Dec. 15, 2007 Atherosclerosis is an inflammatory disease of the arterial blood vessels enhanced by the presence of immune cells known as macrophages. Macrophages migrate to the cholesterol-rich atherosclerotic plaques that form in the blood vessels and are the central component of atherosclerotic disease.
Phospholipase C (PLC) is a protein that has known importance in immune cell signaling, although no specific known function in atherosclerosis.
But now, Dianqing Wu and colleagues from Yale University School of Medicine, New Haven, have discovered that the beta-3 form of PLC plays an important role in encouraging macrophage survival within atherosclerotic plaques.
The authors generated mice deficient in PLC-beta-3. Although macrophages from these mice retained many of their normal functions, they were hypersensitive to inducers of a form of cell death known as apoptosis. Mice deficient in the protein apoE are more susceptible to atherosclerosis than normal mice. In the study, mice deficient in both apoE and PLC-beta-3 proteins were shown to have fewer macrophages within their atherosclerotic plaques, more macrophage apoptosis within the plaques, and smaller atherosclerotic plaques compared to mice deficient in apoE alone.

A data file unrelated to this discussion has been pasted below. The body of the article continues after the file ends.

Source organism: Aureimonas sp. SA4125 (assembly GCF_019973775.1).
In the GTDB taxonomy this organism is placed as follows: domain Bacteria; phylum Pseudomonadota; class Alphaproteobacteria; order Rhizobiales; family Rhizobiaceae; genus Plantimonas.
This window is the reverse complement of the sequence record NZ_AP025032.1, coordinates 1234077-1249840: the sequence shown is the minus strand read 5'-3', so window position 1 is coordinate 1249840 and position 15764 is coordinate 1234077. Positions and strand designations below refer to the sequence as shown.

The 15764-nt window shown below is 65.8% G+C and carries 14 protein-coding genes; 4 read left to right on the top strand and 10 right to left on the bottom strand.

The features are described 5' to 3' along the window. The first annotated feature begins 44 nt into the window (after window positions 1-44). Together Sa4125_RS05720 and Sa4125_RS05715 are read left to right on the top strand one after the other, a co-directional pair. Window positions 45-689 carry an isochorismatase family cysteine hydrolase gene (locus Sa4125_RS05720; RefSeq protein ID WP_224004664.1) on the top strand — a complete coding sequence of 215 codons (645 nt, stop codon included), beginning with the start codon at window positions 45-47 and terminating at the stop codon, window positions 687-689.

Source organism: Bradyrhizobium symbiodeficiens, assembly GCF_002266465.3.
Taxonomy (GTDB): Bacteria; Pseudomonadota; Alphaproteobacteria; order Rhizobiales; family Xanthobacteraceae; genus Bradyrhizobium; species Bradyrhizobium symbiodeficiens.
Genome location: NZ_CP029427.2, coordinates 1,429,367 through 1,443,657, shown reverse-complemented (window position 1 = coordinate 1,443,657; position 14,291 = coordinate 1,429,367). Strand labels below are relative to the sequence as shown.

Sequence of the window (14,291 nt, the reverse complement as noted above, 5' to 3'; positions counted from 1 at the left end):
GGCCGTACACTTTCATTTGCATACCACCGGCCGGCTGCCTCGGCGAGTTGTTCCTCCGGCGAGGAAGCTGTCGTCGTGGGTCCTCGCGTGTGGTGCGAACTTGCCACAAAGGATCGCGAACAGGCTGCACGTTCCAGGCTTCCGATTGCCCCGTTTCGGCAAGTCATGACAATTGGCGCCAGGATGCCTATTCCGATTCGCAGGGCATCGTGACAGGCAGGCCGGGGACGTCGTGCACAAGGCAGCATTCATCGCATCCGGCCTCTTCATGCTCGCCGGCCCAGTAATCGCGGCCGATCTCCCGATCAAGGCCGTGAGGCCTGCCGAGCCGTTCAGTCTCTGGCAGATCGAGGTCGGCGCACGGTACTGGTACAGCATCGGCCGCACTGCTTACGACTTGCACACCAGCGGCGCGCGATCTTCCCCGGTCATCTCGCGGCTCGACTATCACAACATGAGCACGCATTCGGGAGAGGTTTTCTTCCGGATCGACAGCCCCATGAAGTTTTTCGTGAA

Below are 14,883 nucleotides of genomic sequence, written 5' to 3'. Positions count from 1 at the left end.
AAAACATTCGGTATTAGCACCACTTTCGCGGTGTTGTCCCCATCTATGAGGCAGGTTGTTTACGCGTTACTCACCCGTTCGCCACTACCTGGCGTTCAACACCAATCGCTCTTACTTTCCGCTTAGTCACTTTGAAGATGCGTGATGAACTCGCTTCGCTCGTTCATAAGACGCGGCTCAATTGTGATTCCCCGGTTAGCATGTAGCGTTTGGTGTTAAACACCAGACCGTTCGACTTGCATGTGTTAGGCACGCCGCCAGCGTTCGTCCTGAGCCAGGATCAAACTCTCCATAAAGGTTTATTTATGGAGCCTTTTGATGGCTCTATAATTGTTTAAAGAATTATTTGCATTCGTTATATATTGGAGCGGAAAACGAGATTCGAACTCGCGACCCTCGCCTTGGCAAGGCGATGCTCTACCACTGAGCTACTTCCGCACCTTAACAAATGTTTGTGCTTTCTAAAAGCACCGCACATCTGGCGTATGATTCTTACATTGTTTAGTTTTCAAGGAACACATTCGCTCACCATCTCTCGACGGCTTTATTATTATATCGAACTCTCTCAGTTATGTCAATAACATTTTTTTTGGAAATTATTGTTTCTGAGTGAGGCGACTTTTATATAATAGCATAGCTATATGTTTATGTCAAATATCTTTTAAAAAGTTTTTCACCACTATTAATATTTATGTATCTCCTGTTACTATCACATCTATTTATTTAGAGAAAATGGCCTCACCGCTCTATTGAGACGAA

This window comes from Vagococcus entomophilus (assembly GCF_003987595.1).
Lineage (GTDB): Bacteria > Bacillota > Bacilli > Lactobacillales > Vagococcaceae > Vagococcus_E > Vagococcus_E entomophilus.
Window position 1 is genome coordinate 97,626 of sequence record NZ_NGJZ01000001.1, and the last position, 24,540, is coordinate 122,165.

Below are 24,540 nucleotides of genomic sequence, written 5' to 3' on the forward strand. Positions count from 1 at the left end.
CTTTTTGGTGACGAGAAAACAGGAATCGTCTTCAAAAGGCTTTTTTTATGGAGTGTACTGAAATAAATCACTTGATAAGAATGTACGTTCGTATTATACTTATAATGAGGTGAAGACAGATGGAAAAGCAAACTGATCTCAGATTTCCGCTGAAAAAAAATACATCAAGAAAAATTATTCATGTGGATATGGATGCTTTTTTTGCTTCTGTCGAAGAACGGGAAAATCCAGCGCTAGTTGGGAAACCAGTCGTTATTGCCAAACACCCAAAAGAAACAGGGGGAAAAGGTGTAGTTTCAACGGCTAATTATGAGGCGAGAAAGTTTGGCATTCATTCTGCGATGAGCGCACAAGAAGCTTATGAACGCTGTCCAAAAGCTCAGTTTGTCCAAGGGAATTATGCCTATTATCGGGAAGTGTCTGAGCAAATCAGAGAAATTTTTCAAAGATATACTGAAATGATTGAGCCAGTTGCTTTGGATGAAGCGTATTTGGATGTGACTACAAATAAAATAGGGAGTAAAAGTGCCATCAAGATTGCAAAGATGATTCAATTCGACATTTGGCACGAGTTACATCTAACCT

Because only macrophages appeared to be effected by the PLC-beta-3 deficiency, and because the effect on these macrophages seemed to be limited to their sensitivity to apoptosis, the authors concluded that PLC-beta-3 might provide a new therapeutic target in the prevention of atherosclerosis.
Article: Phospholipase C beta-3 deficiency leads to macrophage hypersensitivity to apoptotic induction and reduction of atherosclerosis in mice. Journal of Clinical Investigation. Dec 14, 2007.
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